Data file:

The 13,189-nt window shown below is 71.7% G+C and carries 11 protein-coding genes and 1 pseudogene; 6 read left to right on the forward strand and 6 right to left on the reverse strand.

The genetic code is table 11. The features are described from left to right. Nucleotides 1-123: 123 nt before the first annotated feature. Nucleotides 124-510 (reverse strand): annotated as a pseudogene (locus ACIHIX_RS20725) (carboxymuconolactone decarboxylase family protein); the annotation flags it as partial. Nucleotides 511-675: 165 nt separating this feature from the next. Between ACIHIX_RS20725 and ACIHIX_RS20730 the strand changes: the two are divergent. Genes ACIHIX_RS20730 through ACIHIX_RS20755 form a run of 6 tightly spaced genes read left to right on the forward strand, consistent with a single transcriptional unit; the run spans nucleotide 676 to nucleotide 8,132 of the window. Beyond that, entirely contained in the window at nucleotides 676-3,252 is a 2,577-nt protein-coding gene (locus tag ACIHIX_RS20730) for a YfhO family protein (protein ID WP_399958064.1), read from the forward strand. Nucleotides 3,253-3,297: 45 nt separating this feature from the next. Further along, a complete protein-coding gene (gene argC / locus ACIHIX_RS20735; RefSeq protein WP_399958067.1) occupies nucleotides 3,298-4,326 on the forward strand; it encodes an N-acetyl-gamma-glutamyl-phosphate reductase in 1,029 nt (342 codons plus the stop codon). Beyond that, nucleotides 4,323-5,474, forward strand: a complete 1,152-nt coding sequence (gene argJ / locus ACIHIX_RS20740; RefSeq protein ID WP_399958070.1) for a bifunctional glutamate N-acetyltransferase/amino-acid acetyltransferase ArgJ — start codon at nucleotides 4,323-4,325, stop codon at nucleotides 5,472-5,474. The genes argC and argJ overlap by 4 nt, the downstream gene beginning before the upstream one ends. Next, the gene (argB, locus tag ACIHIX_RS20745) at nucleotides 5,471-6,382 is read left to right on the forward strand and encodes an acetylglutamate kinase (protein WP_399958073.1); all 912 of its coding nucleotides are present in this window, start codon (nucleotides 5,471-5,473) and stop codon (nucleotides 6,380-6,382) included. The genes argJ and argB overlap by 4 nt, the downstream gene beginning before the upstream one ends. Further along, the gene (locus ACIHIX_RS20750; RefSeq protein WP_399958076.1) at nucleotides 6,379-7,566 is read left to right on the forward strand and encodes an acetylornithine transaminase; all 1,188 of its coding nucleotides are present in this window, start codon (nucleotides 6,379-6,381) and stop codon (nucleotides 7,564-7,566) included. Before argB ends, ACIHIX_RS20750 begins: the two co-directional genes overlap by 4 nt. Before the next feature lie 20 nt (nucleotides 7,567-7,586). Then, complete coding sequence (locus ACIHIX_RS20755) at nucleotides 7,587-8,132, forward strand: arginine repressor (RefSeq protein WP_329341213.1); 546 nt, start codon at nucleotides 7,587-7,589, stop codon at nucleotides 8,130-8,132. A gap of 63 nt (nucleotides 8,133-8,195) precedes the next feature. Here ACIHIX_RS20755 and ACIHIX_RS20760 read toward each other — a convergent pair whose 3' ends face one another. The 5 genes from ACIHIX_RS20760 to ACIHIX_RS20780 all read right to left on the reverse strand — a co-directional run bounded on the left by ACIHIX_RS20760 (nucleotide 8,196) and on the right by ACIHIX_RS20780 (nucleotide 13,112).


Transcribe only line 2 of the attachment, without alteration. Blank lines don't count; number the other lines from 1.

The genetic code is table 11. The features are described from left to right. Nucleotides 1-123: 123 nt before the first annotated feature. Nucleotides 124-510 (reverse strand): annotated as a pseudogene (locus ACIHIX_RS20725) (carboxymuconolactone decarboxylase family protein); the annotation flags it as partial. Nucleotides 511-675: 165 nt separating this feature from the next. Between ACIHIX_RS20725 and ACIHIX_RS20730 the strand changes: the two are divergent. Genes ACIHIX_RS20730 through ACIHIX_RS20755 form a run of 6 tightly spaced genes read left to right on the forward strand, consistent with a single transcriptional unit; the run spans nucleotide 676 to nucleotide 8,132 of the window. Beyond that, entirely contained in the window at nucleotides 676-3,252 is a 2,577-nt protein-coding gene (locus tag ACIHIX_RS20730) for a YfhO family protein (protein ID WP_399958064.1), read from the forward strand. Nucleotides 3,253-3,297: 45 nt separating this feature from the next. Further along, a complete protein-coding gene (gene argC / locus ACIHIX_RS20735; RefSeq protein WP_399958067.1) occupies nucleotides 3,298-4,326 on the forward strand; it encodes an N-acetyl-gamma-glutamyl-phosphate reductase in 1,029 nt (342 codons plus the stop codon). Beyond that, nucleotides 4,323-5,474, forward strand: a complete 1,152-nt coding sequence (gene argJ / locus ACIHIX_RS20740; RefSeq protein ID WP_399958070.1) for a bifunctional glutamate N-acetyltransferase/amino-acid acetyltransferase ArgJ — start codon at nucleotides 4,323-4,325, stop codon at nucleotides 5,472-5,474. The genes argC and argJ overlap by 4 nt, the downstream gene beginning before the upstream one ends. Next, the gene (argB, locus tag ACIHIX_RS20745) at nucleotides 5,471-6,382 is read left to right on the forward strand and encodes an acetylglutamate kinase (protein WP_399958073.1); all 912 of its coding nucleotides are present in this window, start codon (nucleotides 5,471-5,473) and stop codon (nucleotides 6,380-6,382) included. The genes argJ and argB overlap by 4 nt, the downstream gene beginning before the upstream one ends. Further along, the gene (locus ACIHIX_RS20750; RefSeq protein WP_399958076.1) at nucleotides 6,379-7,566 is read left to right on the forward strand and encodes an acetylornithine transaminase; all 1,188 of its coding nucleotides are present in this window, start codon (nucleotides 6,379-6,381) and stop codon (nucleotides 7,564-7,566) included. Before argB ends, ACIHIX_RS20750 begins: the two co-directional genes overlap by 4 nt. Before the next feature lie 20 nt (nucleotides 7,567-7,586). Then, complete coding sequence (locus ACIHIX_RS20755) at nucleotides 7,587-8,132, forward strand: arginine repressor (RefSeq protein WP_329341213.1); 546 nt, start codon at nucleotides 7,587-7,589, stop codon at nucleotides 8,130-8,132. A gap of 63 nt (nucleotides 8,133-8,195) precedes the next feature. Here ACIHIX_RS20755 and ACIHIX_RS20760 read toward each other — a convergent pair whose 3' ends face one another. The 5 genes from ACIHIX_RS20760 to ACIHIX_RS20780 all read right to left on the reverse strand — a co-directional run bounded on the left by ACIHIX_RS20760 (nucleotide 8,196) and on the right by ACIHIX_RS20780 (nucleotide 13,112).